By using this site, you agree to our updated Privacy Policy and our Terms of Use. Manage your Cookies Settings.
432,188 Members | 844 Online
Bytes IT Community
+ Ask a Question
Need help? Post your question and get tips & solutions from a community of 432,188 IT Pros & Developers. It's quick & easy.

IT

P: n/a
Hi im trying to have the same file open in access on two different
pc's. So that when the users input data on one it well update the file
so it well show up on the other pc and vaice verse.

can any one PLEASE HELP ME!!!
thank you

Michael
mi*****@phonesbyasap.com

Sep 15 '06 #1
Share this Question
Share on Google+
5 Replies


P: n/a
nazrth8591 wrote:
Hi im trying to have the same file open in access on two different
pc's. So that when the users input data on one it well update the file
so it well show up on the other pc and vaice verse.
Trivially replace your Access interfaces with Ruby on Rails, running on a
lite web server.

(And because this newsgroup doesn't discuss Access databases, I'm allowed to
recommend that! This group is only qualified to discuss raw C++ itself. Try
an Access newsgroup!)

--
Phlip
http://www.greencheese.us/ZeekLand <-- NOT a blog!!!
Sep 15 '06 #2

P: n/a
na********@gmail.com wrote:
Hi im trying to have the same file open in access on two different
pc's. So that when the users input data on one it well update the
file so it well show up on the other pc and vaice verse.

can any one PLEASE HELP ME!!!
I don't think it's a language problem. If your PCs run the operating
systems that allow networking, you should be able to specify the
location of the same file on each of them (it could reside on one of
the systems or on an independent server altogether). The fact that
access to that file has to be _shared_ has nothing to do with the
language. It is achieved through operating system mechanisms, that's
why you need to ask in the newsgroup dedicated to your OS.

V
--
Please remove capital 'A's when replying by e-mail
I do not respond to top-posted replies, please don't ask
Sep 16 '06 #3

P: n/a
On Sat, 16 Sep 2006 11:21:01 -0400, "Victor Bazarov"
<v.********@comAcast.netwrote:
>na********@gmail.com wrote:
>Hi im trying to have the same file open in access on two different
pc's. So that when the users input data on one it well update the
file so it well show up on the other pc and vaice verse.

I don't think it's a language problem. If your PCs run the operating
systems that allow networking, you should be able to specify the
location of the same file on each of them (it could reside on one of
the systems or on an independent server altogether). The fact that
access to that file has to be _shared_ has nothing to do with the
language. It is achieved through operating system mechanisms, that's
why you need to ask in the newsgroup dedicated to your OS.
It's more a design than an OS problem. The challenge is to ensure that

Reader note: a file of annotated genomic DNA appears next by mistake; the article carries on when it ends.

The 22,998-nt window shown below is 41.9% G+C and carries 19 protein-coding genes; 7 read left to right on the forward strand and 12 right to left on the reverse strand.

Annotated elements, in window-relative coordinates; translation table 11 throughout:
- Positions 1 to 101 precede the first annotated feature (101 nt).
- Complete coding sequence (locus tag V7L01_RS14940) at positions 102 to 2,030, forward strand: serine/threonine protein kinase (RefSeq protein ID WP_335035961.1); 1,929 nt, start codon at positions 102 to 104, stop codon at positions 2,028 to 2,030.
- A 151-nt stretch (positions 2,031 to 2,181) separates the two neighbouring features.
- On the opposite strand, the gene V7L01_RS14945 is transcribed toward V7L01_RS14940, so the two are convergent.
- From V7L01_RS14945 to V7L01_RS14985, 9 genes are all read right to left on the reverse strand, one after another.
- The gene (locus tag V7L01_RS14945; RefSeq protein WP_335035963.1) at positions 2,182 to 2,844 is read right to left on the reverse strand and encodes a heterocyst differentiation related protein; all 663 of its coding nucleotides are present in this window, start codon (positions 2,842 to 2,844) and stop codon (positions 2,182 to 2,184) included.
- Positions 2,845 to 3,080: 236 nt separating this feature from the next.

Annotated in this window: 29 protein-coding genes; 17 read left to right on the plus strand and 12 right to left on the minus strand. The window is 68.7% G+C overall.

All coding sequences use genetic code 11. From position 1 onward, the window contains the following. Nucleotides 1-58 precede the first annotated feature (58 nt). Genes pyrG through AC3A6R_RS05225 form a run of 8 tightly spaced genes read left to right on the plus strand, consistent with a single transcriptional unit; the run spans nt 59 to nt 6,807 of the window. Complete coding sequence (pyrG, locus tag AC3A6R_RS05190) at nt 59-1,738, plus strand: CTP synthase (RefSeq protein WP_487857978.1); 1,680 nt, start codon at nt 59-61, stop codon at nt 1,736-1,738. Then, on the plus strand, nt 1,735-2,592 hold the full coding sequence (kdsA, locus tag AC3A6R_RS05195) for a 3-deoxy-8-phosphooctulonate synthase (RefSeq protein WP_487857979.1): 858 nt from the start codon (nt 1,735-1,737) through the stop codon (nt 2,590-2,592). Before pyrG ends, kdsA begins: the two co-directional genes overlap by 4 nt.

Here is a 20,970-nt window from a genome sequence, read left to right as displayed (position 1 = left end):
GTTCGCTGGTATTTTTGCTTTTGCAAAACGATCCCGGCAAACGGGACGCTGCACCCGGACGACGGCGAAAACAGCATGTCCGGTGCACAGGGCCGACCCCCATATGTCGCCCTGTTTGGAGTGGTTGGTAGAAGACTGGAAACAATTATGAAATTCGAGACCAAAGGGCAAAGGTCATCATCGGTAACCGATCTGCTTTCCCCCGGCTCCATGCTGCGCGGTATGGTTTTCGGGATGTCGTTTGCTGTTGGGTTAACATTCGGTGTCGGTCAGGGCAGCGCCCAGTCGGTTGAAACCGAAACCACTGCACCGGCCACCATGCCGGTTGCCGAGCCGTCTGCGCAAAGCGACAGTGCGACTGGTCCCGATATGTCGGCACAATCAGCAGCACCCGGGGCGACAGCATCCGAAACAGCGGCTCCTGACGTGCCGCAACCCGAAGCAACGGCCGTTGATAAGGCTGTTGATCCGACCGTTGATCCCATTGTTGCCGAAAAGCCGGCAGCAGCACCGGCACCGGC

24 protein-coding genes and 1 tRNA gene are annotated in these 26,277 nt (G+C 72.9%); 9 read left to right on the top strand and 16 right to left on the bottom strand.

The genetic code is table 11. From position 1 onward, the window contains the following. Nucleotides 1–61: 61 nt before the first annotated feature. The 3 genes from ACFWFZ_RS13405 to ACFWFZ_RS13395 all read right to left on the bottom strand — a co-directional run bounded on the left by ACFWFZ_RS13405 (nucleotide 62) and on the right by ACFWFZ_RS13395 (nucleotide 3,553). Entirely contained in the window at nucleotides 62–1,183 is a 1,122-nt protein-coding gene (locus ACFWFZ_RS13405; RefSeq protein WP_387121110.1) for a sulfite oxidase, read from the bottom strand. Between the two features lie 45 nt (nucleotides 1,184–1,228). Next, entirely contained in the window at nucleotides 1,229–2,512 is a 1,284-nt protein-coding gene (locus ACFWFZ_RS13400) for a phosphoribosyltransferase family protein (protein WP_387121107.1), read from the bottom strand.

at the same time only one process accesses the file. It's tedious but
it can (almost) be done in C++ with a lock file. The sketch of a
soulution is presented here:
http://www.informit.com/guides/conte...eqNum=144&rl=1
.. The solution is incomplete because it doesn't address "if a process
that holds the lock terminates before releasing it".
I have implemented something similar but would not recommend it.
Better use other 'collaborative' protocols (eg. each process writes to
its own file which can be read (but not modified) by all other
processes).

Best regards,
Roland Pibinger
Sep 17 '06 #4

P: n/a

Roland Pibinger wrote:
On Sat, 16 Sep 2006 11:21:01 -0400, "Victor Bazarov"
<v.********@comAcast.netwrote:
na********@gmail.com wrote:
Hi im trying to have the same file open in access on two different
pc's. So that when the users input data on one it well update the
file so it well show up on the other pc and vaice verse.
It's more a design than an OS problem. The challenge is to ensure that
at the same time only one process accesses the file. It's tedious but
it can (almost) be done in C++ with a lock file. The sketch of a
soulution is presented here:
http://www.informit.com/guides/conte...eqNum=144&rl=1
. The solution is incomplete because it doesn't address "if a process
that holds the lock terminates before releasing it".
Well, that's easily added? Make a global of class type and have the
dtor clean
up. Of course, in the presence of UB that might not work. In the
presence of
UB, *any* C++ construct may fail, so I don't consider it a on-topic
objection.

HTH,
Michiel Salters

Sep 18 '06 #5

P: n/a
On 18 Sep 2006 05:15:54 -0700, Mi*************@tomtom.com wrote:
>Roland Pibinger wrote:
>it can (almost) be done in C++ with a lock file. The sketch of a
soulution is presented here:
http://www.informit.com/guides/conte...eqNum=144&rl=1
. The solution is incomplete because it doesn't address "if a process
that holds the lock terminates before releasing it".

Well, that's easily added? Make a global of class type and have the
dtor clean up. Of course, in the presence of UB that might not work. In the
presence of UB, *any* C++ construct may fail, so I don't consider it a
on-topic objection.
When the process that holds the lock file is terminated unexpectedly
someone has to clean up the situation, ie. programmatically, another
process must delete the lock file and create its own. So the lock file
needs to expire after some time. Then several processes simultanously
try to delete and recreate the lock file. In order to avoid any race
condition a process must create a lock file for the expired lock file
before it can safely delete and recreate it. A 100% safe solution is
not that easy ...
BTW, not only 'UB' can terminate a process. Some operating systems
'freeze' at times or the electric power is simply turned off
inadvertently.

Best wishes,
Roland Pibinger
Sep 18 '06 #6

This discussion thread is closed

Replies have been disabled for this discussion.